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This eBook from the Gutenberg Project consists of approximately 243 pages of information about The Land of Contrasts.
tendency to note similarity first and then unlikeness that makes the brief visitor to the United States fail to find characteristic individuality in the various great cities of the country.  We are also too prone to forget that the United States, though continental in its proportions, is after all but a single nation, enjoying the same institutions and speaking practically one tongue; and this of necessity introduces an element of sameness that must be absent from the continent of Europe with which we are apt to compare it.  If we oppose to the United States that one European country which approaches it most nearly in size, we shall, I think, find the balance of uniformity does not incline to the American side.  When all is said, however, it cannot be denied that there is a great deal of similarity in the smaller and newer towns and cities of the West, and Mr. W.S.  Caine’s likening them to “international exhibitions a week before their opening” will strike many visitors as very apposite.  It is only to the indiscriminate and unhedged form of M. Bourget’s statement that objection need be made.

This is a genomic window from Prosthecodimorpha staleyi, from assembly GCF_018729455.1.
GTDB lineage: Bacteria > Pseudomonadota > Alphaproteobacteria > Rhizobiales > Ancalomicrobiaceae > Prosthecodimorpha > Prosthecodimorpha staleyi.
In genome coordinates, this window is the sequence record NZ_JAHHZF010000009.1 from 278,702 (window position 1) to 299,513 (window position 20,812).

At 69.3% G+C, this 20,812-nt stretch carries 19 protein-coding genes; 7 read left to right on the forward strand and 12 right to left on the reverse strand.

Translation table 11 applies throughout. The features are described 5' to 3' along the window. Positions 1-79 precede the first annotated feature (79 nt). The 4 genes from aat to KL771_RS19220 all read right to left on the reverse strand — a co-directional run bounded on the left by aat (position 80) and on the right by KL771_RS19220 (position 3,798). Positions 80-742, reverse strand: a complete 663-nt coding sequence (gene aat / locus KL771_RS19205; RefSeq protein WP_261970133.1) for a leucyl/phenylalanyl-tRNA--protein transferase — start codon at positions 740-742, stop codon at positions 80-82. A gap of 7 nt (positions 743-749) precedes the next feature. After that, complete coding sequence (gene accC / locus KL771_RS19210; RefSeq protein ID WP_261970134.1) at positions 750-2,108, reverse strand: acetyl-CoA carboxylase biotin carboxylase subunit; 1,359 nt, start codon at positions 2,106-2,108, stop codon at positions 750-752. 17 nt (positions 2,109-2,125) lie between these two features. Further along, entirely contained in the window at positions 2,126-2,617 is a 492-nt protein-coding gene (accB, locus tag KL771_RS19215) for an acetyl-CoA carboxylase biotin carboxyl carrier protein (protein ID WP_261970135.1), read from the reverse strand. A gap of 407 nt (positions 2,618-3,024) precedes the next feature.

Architecture struck me as, perhaps, the one art in which America, so far as modern times are concerned, could reasonably claim to be on a par with, if not ahead of, any European country whatsoever.  I say this with a full realisation of the many artistic nightmares that oppress the soil from the Atlantic to the Pacific, with a perfect recollection of the acres of petty, monotonous, and mean structures in almost every great city of the Union, with a keen appreciation of the witty saying that the American architect often “shows no more self-restraint than a bunch of fire-crackers.”  It is, however, distinctly true, as Mr. Montgomery Schuyler well puts it, that “no progress can result from the labour of architects whose training has made them so fastidious that they are more revolted by the crudity of the forms that result from the attempt to express a new meaning than by the failure to make the attempt;” and it is in his freedom from this fastidious lack of courage that the American architect is strong.  His earlier efforts at independence were, perhaps, hardly fortunate; but he is now entering a phase in which adequate professional knowledge cooeperates with good taste to define the limits within which his imagination may legitimately work.  I know not where to look, within the last quarter of a century or so, for more tasteful designs, greater sincerity of purpose, or happier adaptations to environment than the best creations of men like Mr. H.H.  Richardson, Mr. R.M.  Hunt, Mr. J.W.  Root, Mr. G.B.  Post, and Messrs. McKim, Mead, and White.  Some of the new residential streets of places as recent as Chicago or St. Paul more than hold their own, as it seems to me, with any contemporaneous thoroughfares of their own class in Europe.  To my own opinion let me add the valuable testimony of Mr. E.A.  Freeman, in his “Impressions of the United States” (pp. 246, 247): 

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